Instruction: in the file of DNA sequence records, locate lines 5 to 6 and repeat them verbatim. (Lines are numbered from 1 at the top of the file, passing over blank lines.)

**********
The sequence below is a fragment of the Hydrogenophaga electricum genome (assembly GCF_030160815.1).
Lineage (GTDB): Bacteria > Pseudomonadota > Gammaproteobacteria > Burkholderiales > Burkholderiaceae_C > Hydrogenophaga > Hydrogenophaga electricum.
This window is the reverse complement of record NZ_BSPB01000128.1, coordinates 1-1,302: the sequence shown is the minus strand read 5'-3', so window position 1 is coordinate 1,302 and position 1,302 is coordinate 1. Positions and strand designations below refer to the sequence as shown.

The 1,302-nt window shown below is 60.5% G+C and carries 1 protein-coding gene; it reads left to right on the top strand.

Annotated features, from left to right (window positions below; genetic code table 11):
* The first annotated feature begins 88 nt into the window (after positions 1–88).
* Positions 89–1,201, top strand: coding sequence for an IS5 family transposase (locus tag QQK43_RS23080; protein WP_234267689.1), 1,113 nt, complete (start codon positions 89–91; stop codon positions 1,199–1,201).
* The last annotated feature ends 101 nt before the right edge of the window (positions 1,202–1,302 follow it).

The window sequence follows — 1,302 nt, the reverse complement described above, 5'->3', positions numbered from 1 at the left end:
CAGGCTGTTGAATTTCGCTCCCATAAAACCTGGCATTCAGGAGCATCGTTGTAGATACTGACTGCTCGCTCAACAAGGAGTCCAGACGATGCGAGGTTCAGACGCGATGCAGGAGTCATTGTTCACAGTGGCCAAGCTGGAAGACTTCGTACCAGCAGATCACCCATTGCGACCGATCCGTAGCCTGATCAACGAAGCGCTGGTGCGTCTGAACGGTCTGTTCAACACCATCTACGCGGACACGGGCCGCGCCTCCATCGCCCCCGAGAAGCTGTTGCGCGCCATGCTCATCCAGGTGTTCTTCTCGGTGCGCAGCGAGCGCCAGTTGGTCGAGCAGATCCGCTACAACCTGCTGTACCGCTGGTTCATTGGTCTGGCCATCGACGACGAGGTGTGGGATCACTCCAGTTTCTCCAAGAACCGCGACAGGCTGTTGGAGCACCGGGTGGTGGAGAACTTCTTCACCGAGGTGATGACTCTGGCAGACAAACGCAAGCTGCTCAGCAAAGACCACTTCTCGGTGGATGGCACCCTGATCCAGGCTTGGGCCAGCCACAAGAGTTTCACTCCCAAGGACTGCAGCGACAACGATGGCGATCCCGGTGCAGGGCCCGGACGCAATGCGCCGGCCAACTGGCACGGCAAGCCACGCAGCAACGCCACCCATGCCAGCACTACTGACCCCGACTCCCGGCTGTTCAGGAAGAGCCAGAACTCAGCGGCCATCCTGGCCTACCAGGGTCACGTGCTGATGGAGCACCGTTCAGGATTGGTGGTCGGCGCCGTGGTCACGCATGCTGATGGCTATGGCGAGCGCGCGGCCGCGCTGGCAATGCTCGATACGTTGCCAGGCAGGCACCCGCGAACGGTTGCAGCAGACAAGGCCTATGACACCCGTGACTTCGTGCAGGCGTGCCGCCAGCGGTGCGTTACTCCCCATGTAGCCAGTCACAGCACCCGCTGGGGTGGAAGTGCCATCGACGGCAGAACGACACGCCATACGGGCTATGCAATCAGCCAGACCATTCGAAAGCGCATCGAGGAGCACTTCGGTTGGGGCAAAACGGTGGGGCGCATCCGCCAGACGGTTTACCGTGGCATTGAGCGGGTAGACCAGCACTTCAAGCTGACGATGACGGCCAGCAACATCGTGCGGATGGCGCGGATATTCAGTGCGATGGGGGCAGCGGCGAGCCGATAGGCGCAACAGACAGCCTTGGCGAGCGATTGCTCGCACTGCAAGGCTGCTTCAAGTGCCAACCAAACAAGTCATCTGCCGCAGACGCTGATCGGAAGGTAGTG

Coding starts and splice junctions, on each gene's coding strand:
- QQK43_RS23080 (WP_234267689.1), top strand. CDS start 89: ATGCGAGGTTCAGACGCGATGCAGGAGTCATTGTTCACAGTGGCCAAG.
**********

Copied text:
Annotated features, from left to right (window positions below; genetic code table 11):
* The first annotated feature begins 88 nt into the window (after positions 1–88).